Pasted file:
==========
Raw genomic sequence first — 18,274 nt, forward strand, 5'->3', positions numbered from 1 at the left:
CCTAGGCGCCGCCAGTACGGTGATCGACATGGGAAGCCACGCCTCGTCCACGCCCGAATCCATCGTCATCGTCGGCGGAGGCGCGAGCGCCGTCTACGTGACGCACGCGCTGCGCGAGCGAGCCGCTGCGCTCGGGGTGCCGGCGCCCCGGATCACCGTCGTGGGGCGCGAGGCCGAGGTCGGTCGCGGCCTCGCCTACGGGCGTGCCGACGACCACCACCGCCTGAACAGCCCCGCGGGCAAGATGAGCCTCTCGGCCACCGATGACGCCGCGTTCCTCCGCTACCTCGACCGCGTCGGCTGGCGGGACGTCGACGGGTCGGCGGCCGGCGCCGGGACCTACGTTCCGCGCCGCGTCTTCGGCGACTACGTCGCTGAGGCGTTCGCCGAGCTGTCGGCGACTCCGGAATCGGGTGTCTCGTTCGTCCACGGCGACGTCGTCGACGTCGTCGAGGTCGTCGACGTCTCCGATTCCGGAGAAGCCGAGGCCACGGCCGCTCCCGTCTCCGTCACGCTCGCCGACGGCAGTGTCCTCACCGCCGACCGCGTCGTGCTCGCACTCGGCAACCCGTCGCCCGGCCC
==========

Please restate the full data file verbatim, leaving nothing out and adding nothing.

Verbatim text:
Raw genomic sequence first — 18,274 nt, forward strand, 5'->3', positions numbered from 1 at the left:
CCTAGGCGCCGCCAGTACGGTGATCGACATGGGAAGCCACGCCTCGTCCACGCCCGAATCCATCGTCATCGTCGGCGGAGGCGCGAGCGCCGTCTACGTGACGCACGCGCTGCGCGAGCGAGCCGCTGCGCTCGGGGTGCCGGCGCCCCGGATCACCGTCGTGGGGCGCGAGGCCGAGGTCGGTCGCGGCCTCGCCTACGGGCGTGCCGACGACCACCACCGCCTGAACAGCCCCGCGGGCAAGATGAGCCTCTCGGCCACCGATGACGCCGCGTTCCTCCGCTACCTCGACCGCGTCGGCTGGCGGGACGTCGACGGGTCGGCGGCCGGCGCCGGGACCTACGTTCCGCGCCGCGTCTTCGGCGACTACGTCGCTGAGGCGTTCGCCGAGCTGTCGGCGACTCCGGAATCGGGTGTCTCGTTCGTCCACGGCGACGTCGTCGACGTCGTCGAGGTCGTCGACGTCTCCGATTCCGGAGAAGCCGAGGCCACGGCCGCTCCCGTCTCCGTCACGCTCGCCGACGGCAGTGTCCTCACCGCCGACCGCGTCGTGCTCGCACTCGGCAACCCGTCGCCCGGCCC